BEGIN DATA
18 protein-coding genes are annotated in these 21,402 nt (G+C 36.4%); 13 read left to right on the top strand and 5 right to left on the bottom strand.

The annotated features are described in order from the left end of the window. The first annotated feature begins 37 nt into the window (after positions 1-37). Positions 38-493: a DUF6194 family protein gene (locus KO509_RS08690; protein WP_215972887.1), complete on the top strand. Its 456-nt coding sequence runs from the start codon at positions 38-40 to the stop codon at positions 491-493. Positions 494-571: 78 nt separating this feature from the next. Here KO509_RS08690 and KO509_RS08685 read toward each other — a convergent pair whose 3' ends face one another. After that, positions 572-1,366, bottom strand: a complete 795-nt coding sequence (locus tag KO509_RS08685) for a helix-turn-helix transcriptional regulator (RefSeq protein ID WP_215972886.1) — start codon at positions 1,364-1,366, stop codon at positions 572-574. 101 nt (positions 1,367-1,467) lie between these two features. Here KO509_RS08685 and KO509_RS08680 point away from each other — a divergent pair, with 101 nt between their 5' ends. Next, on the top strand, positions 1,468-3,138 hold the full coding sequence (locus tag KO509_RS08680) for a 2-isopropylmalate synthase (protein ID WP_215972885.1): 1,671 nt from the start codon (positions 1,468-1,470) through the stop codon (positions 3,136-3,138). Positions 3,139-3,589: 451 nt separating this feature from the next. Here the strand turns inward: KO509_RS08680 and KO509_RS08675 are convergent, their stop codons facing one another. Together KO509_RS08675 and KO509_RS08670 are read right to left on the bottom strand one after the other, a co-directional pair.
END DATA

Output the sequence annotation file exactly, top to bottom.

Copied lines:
18 protein-coding genes are annotated in these 21,402 nt (G+C 36.4%); 13 read left to right on the top strand and 5 right to left on the bottom strand.

The annotated features are described in order from the left end of the window. The first annotated feature begins 37 nt into the window (after positions 1-37). Positions 38-493: a DUF6194 family protein gene (locus KO509_RS08690; protein WP_215972887.1), complete on the top strand. Its 456-nt coding sequence runs from the start codon at positions 38-40 to the stop codon at positions 491-493. Positions 494-571: 78 nt separating this feature from the next. Here KO509_RS08690 and KO509_RS08685 read toward each other — a convergent pair whose 3' ends face one another. After that, positions 572-1,366, bottom strand: a complete 795-nt coding sequence (locus tag KO509_RS08685) for a helix-turn-helix transcriptional regulator (RefSeq protein ID WP_215972886.1) — start codon at positions 1,364-1,366, stop codon at positions 572-574. 101 nt (positions 1,367-1,467) lie between these two features. Here KO509_RS08685 and KO509_RS08680 point away from each other — a divergent pair, with 101 nt between their 5' ends. Next, on the top strand, positions 1,468-3,138 hold the full coding sequence (locus tag KO509_RS08680) for a 2-isopropylmalate synthase (protein ID WP_215972885.1): 1,671 nt from the start codon (positions 1,468-1,470) through the stop codon (positions 3,136-3,138). Positions 3,139-3,589: 451 nt separating this feature from the next. Here the strand turns inward: KO509_RS08680 and KO509_RS08675 are convergent, their stop codons facing one another. Together KO509_RS08675 and KO509_RS08670 are read right to left on the bottom strand one after the other, a co-directional pair.